New Scottish Labour leader Richard Leonard has become embroiled in a row with the SNP over public ownership.

The MSP, who defeated Anas Sarwar for the leadership on 18 November, made a speech alongside UK party leader Jeremy Corbyn where he argued that many Scottish services should be brought back into public ownership.

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He said public services such as “our railways, our buses, energy and Scottish Water” should return to Scottish public ownership.

However, a number of SNP politicians and journalists claimed that Scottish Water was already publicly owned, including Roseanna Cunningham MSP and former MP John Nicolson.

So who is right? Ferret Fact Service found Mr Nicolson’s claim Mostly True.

Evidence

Scotland’s water services are provided by Scottish Water, a publicly-owned company answerable to Scottish ministers.

The corporation is regulated through a number of bodies including the Water Industry Commission for Scotland, which sets the prices for water and sewerage.

It was set up in 2002 after the Water Industry (Scotland) Act amalgamated the existing regional authorities into a national statutory corporation.

Water privatisation took place in England and Wales in 1989 when Margaret Thatcher’s government turned the ten regional water authorities into private limited companies.

This did not come into force in Scotland, with water supplies remaining in public hands.

However, some aspects of water provision have since allowed involvement from the private sector.

Scottish Water inherited a number of Private Finance Initiative (PFI) contracts for sewage plants which are contracted for between 25 and 40 years. These treat around 45 per cent of Scotland’s waste water.

The Water Services etc (Scotland) Act 2005 established a new system of competition for non-household customers. This was passed into law by the Labour-led coalition at Holyrood and backed by the SNP.

This means Scottish Water does not directly manage supplying water to businesses but instead a service provider is chosen. The company added a separate retail arm – Scottish Business Stream.

Scottish Water explained the move, saying: “Under the Water Services etc. (Scotland) Act 2005, Scottish Water had to split its operation into wholesale (Scottish Water) and retail (Business Stream) units. Although ostensibly remaining a part of Scottish Water, Business Stream is working completely independently of its parent company.”

Scottish Business Stream is a subsidiary of publicly-owned Scottish Water which deals with the non-domestic water market. This covers water supply for businesses, hospitals, schools and industrial plants.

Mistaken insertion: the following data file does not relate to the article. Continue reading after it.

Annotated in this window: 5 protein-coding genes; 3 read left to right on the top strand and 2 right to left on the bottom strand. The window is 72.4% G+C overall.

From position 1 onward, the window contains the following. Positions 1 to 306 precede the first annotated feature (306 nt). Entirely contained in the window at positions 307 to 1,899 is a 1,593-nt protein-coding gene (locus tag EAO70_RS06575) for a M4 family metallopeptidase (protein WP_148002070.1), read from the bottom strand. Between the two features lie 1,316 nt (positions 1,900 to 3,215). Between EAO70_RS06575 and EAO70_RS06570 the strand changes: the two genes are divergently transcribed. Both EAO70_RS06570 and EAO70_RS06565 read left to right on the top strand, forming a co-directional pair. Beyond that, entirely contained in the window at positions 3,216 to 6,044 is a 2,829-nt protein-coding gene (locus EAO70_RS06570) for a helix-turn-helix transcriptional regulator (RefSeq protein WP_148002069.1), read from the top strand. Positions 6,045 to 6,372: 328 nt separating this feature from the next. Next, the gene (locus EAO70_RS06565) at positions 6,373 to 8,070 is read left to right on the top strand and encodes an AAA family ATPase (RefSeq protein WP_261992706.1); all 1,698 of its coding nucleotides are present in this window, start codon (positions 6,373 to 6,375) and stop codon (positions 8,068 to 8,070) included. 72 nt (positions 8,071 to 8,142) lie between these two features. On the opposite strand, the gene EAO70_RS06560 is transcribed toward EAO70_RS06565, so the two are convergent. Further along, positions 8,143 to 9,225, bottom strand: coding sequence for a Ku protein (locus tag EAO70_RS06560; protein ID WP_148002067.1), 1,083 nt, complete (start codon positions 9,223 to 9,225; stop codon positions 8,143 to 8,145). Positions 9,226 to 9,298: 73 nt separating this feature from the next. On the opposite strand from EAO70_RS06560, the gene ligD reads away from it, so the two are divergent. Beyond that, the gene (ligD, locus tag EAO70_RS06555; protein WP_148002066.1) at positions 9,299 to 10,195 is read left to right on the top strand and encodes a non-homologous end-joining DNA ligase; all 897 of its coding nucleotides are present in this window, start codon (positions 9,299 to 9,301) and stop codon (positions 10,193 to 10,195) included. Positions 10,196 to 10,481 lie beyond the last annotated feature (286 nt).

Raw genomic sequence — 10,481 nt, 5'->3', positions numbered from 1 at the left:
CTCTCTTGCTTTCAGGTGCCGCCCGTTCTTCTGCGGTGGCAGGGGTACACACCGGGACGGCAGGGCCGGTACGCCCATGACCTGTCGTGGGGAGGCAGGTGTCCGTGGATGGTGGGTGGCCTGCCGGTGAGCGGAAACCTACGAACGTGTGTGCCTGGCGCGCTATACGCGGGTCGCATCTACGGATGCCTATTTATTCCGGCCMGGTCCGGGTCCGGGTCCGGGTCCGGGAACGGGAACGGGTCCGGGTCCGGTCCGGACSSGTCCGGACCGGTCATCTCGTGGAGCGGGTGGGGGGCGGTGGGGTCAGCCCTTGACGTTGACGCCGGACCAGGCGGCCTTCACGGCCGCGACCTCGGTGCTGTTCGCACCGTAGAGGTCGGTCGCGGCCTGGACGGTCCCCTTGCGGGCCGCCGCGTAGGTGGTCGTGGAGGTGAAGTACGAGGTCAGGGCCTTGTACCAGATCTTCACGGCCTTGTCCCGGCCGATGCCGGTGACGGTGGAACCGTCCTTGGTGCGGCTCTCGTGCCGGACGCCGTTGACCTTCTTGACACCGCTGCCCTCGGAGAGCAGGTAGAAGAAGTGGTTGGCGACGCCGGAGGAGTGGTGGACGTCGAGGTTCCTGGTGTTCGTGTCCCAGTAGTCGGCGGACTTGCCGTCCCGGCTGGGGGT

Scottish Water owns the treatment works and networks which provide water for properties and businesses in Scotland. The exception is a small number of mainly rural properties which have a private water supply. Scottish Business Stream buys these services from Scottish Water.

Scottish Business Stream initially held a near complete market share in Scotland’s non-household market, but this has reduced.

In 2015, the Scottish Government chose Anglian Water to provide water management services to the public sector in Scotland in a £350m contract. This previously made up around 25 per cent of Scottish Business Stream’s revenue.

Anglian Water now provides services for “200 Scottish public sector organisations and over 15,000 sites” including council buildings, hospitals and prisons.

In a statement after the contract was awarded, the Scottish Government blamed the enforced tendering process and EU competition rules for the contract leaving public control.

The move was criticised by opposition politicians and unions, including Unison and Scottish Labour.

Ferret Fact Service verdict: Mostly True

The claim that Scotland’s water is publicly owned is essentially accurate. The water supply is provided by state-owned Scottish Water which supplies the vast majority of Scotland. However, in 2005 the non-household market was opened up to private sector competition. This has allowed companies to bid for water services, most notably Anglian Water gaining government contracts to manage services for Scotland’s public bodies.

Mostly True

Ferret Fact Service (FFS) is a non-partisan fact checker, working to the International Fact-Checking Network fact-checkers’ code of principles. All the sources used in our checks are publicly available and the FFS fact-checking methodology can be viewed here. Want to suggest a fact check? Email us at factcheck@theferret.scot or join our community forum.

This fact check appeared in the Daily Record on 1 December.